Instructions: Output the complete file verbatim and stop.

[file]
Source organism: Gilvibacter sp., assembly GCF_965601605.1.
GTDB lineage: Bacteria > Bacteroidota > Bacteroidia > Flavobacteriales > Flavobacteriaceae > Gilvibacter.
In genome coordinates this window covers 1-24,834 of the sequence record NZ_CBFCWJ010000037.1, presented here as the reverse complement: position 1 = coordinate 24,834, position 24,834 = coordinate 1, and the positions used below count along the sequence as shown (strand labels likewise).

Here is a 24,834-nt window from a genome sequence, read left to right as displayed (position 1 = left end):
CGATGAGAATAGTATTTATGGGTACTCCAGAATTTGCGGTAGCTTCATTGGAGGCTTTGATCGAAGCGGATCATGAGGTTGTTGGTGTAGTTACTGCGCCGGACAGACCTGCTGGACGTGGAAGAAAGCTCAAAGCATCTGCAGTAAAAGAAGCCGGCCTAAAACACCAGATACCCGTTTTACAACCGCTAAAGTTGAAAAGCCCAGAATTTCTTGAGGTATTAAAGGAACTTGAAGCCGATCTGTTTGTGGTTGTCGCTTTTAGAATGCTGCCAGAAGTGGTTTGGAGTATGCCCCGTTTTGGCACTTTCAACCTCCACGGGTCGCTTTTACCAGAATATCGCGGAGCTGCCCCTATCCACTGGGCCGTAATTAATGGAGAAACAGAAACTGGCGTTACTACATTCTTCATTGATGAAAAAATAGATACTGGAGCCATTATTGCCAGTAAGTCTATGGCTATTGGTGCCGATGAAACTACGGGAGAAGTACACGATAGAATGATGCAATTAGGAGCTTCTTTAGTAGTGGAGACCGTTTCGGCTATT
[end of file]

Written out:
Source organism: Gilvibacter sp., assembly GCF_965601605.1.
GTDB lineage: Bacteria > Bacteroidota > Bacteroidia > Flavobacteriales > Flavobacteriaceae > Gilvibacter.
In genome coordinates this window covers 1-24,834 of the sequence record NZ_CBFCWJ010000037.1, presented here as the reverse complement: position 1 = coordinate 24,834, position 24,834 = coordinate 1, and the positions used below count along the sequence as shown (strand labels likewise).

Here is a 24,834-nt window from a genome sequence, read left to right as displayed (position 1 = left end):
CGATGAGAATAGTATTTATGGGTACTCCAGAATTTGCGGTAGCTTCATTGGAGGCTTTGATCGAAGCGGATCATGAGGTTGTTGGTGTAGTTACTGCGCCGGACAGACCTGCTGGACGTGGAAGAAAGCTCAAAGCATCTGCAGTAAAAGAAGCCGGCCTAAAACACCAGATACCCGTTTTACAACCGCTAAAGTTGAAAAGCCCAGAATTTCTTGAGGTATTAAAGGAACTTGAAGCCGATCTGTTTGTGGTTGTCGCTTTTAGAATGCTGCCAGAAGTGGTTTGGAGTATGCCCCGTTTTGGCACTTTCAACCTCCACGGGTCGCTTTTACCAGAATATCGCGGAGCTGCCCCTATCCACTGGGCCGTAATTAATGGAGAAACAGAAACTGGCGTTACTACATTCTTCATTGATGAAAAAATAGATACTGGAGCCATTATTGCCAGTAAGTCTATGGCTATTGGTGCCGATGAAACTACGGGAGAAGTACACGATAGAATGATGCAATTAGGAGCTTCTTTAGTAGTGGAGACCGTTTCGGCTATT